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Sen. Martha McSally’s 2016 Report Card

Representative from Arizona's 2nd District
Republican
Served Jan 6, 2015 – Jan 3, 2019


These statistics cover McSally’s record during the 114th Congress (Jan 6, 2015-Jan 3, 2017) and compare her to other representatives also serving at the end of the session. Last updated on Aug 24, 2017. The statistics were updated on Jan 20, 2017 and Aug 24, 2017 to improve how we counted enacted laws. Originally published on Jan 7, 2017.

A higher or lower number below doesn’t necessarily make this legislator any better or worse, or more or less effective, than other Members of Congress. We present these statistics for you to understand the quantitative aspects of McSally’s legislative career and make your own judgements based on what activities you think are important.

Keep in mind that there are many important aspects of being a legislator besides what can be measured, such as constituent services and performing oversight of the executive branch, which aren’t reflected here.

 

Cosponsored the fewest bills compared to Arizona Delegation

McSally cosponsored 249 bills and resolutions introduced by other Members of Congress. Cosponsorship shows a willingness to work with others to advance policy goals. View Cosponsored Bills »

Compare to all Arizona Delegation (0th percentile); House Freshmen (50th percentile); House Republicans (58th percentile); All Representatives (40th percentile).


 

Was most present in votes compared to Arizona Delegation

McSally missed 0.0% of votes (0 of 1,325 votes) in the 114th Congress. View McSally’s Profile »

Compare to all Arizona Delegation (0th percentile); House Freshmen (0th percentile); All Representatives (0th percentile).

The Speaker of the House is not included in this statistic because according to current House rules, the Speaker of the House is not required to vote in “ordinary legislative proceedings, and the delegates from the five island territories and the District of Columbia are also not included because they were not elligible to vote in any roll call votes.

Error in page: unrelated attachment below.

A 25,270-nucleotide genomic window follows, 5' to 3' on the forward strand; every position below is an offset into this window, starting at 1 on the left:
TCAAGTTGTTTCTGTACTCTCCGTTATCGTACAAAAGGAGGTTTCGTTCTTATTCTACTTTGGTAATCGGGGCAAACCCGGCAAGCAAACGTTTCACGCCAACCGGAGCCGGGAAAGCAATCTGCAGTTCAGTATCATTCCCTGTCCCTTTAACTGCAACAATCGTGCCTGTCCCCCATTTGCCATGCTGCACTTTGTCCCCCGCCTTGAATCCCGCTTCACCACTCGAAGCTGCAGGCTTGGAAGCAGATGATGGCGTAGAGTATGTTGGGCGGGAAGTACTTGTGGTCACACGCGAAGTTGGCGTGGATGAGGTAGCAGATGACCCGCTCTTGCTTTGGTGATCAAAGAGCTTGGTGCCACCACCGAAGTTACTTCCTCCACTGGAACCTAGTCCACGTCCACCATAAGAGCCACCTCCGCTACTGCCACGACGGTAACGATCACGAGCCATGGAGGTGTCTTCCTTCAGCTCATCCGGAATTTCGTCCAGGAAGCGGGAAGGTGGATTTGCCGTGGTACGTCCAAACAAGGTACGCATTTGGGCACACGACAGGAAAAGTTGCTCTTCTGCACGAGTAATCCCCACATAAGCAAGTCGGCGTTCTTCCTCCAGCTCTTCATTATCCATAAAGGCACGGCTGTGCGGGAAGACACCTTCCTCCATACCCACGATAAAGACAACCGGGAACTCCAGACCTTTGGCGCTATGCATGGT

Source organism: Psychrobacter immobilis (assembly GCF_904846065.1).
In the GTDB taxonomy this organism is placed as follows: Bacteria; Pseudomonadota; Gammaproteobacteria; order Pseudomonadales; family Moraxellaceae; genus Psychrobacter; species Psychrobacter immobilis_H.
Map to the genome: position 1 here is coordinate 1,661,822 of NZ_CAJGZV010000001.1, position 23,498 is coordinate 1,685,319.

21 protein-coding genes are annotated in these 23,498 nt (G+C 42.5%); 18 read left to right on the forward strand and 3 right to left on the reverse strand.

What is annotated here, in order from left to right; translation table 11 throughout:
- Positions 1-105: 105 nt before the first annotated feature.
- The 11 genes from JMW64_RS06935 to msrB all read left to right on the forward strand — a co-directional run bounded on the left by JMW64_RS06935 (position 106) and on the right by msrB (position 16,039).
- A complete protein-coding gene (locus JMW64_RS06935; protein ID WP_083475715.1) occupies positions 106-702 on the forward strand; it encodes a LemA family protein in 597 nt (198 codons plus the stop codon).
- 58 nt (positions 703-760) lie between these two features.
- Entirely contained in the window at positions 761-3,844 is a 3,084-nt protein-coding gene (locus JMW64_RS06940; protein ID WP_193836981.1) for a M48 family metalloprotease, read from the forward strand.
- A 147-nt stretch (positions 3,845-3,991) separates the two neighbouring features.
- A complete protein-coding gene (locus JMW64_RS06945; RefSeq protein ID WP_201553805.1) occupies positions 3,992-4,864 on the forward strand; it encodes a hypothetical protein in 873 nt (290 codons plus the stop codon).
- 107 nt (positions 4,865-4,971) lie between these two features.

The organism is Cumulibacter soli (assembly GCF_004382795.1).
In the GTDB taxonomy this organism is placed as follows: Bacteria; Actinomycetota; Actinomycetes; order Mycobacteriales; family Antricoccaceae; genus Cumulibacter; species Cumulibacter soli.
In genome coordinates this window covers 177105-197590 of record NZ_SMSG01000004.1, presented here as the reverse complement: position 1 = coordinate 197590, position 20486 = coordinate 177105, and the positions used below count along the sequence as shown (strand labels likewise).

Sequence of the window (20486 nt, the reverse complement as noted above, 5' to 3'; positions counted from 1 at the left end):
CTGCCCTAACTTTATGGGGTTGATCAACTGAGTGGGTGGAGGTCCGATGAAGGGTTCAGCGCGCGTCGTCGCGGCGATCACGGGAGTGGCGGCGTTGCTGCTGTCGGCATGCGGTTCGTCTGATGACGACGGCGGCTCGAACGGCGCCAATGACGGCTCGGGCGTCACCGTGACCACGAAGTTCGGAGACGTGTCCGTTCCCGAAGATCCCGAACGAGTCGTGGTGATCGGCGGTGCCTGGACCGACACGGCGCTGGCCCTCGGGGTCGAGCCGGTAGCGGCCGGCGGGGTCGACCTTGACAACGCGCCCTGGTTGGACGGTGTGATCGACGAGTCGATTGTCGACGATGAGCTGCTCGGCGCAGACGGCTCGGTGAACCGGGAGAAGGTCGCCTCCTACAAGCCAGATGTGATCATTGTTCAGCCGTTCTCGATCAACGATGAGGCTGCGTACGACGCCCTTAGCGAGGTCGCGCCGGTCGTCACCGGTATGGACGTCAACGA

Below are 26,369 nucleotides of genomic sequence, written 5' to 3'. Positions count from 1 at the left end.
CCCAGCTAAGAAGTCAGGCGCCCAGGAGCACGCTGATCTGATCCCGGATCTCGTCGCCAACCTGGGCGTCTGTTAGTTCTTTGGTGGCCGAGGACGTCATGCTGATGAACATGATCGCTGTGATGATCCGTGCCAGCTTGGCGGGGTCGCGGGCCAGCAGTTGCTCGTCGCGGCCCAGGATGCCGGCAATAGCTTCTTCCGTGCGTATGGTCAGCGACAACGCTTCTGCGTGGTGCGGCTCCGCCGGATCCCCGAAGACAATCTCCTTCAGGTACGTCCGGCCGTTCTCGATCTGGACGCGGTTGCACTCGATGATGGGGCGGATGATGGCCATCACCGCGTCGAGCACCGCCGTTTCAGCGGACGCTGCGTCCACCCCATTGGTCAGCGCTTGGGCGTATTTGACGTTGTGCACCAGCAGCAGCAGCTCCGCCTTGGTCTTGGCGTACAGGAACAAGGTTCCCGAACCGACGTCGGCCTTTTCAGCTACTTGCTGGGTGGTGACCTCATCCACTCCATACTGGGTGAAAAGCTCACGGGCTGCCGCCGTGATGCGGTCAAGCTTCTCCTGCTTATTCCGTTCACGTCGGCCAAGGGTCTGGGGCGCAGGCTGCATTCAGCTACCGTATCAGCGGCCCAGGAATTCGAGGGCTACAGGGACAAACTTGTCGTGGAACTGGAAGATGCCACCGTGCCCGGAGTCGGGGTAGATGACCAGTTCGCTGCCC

Got influential cosponsors the most often compared to House Freshmen (tied with 1 other)

13 of McSally’s bills and resolutions in the 114th Congress had a cosponsor who was a chair or ranking member of a committee that the bill was referred to. Getting support from committee leaders on relevant committees is a crucial step in moving legislation forward.

Those bills were: H.Res. 429: Congratulating Captain Kristen Griest and ...; H.R. 1634: Border Security Technology Accountability Act ...; H.R. 2200: CBRN Intelligence and Information Sharing ...; H.R. 2858: Humane Cosmetics Act; H.R. 3503: Department of Homeland Security Support ...; H.R. 3583: PREPARE Act; H.R. 3722: Mental Health and Safe Communities ...; H.R. 4336: An act to amend title ...; H.R. 4404: Terrorist and Foreign Fighter Travel ...; H.R. 4451: Border Security Health Initiative Act; H.R. 4482: Southwest Border Security Threat Assessment ...; H.R. 5114: 21st Century Conservation Service Corps ...; H.R. 6087: IDENT Fingerprint Digitization Completion Act ...

Compare to all Arizona Delegation (67th percentile); House Freshmen (97th percentile); House Republicans (96th percentile); All Representatives (96th percentile).


 

Got bicameral support on the 2nd most bills compared to House Freshmen

The House and Senate often work on the same issue simultaneously by introducing companion bills in each chamber. 7 of McSally’s bills and resolutions had a companion bill in the Senate. Working with a sponsor in the other chamber makes a bill more likely to be passed by both the House and Senate.

Those bills were: H.Res. 429: Congratulating Captain Kristen Griest and ...; H.R. 1588: Transnational Criminal Organization Illicit Spotter ...; H.R. 1634: Border Security Technology Accountability Act ...; H.R. 2835: Border Jobs for Veterans Act ...; H.R. 2859: Sonoran Corridor Interstate Development Act ...; H.R. 3590: Halt Tax Increases on the ...; H.R. 3722: Mental Health and Safe Communities ...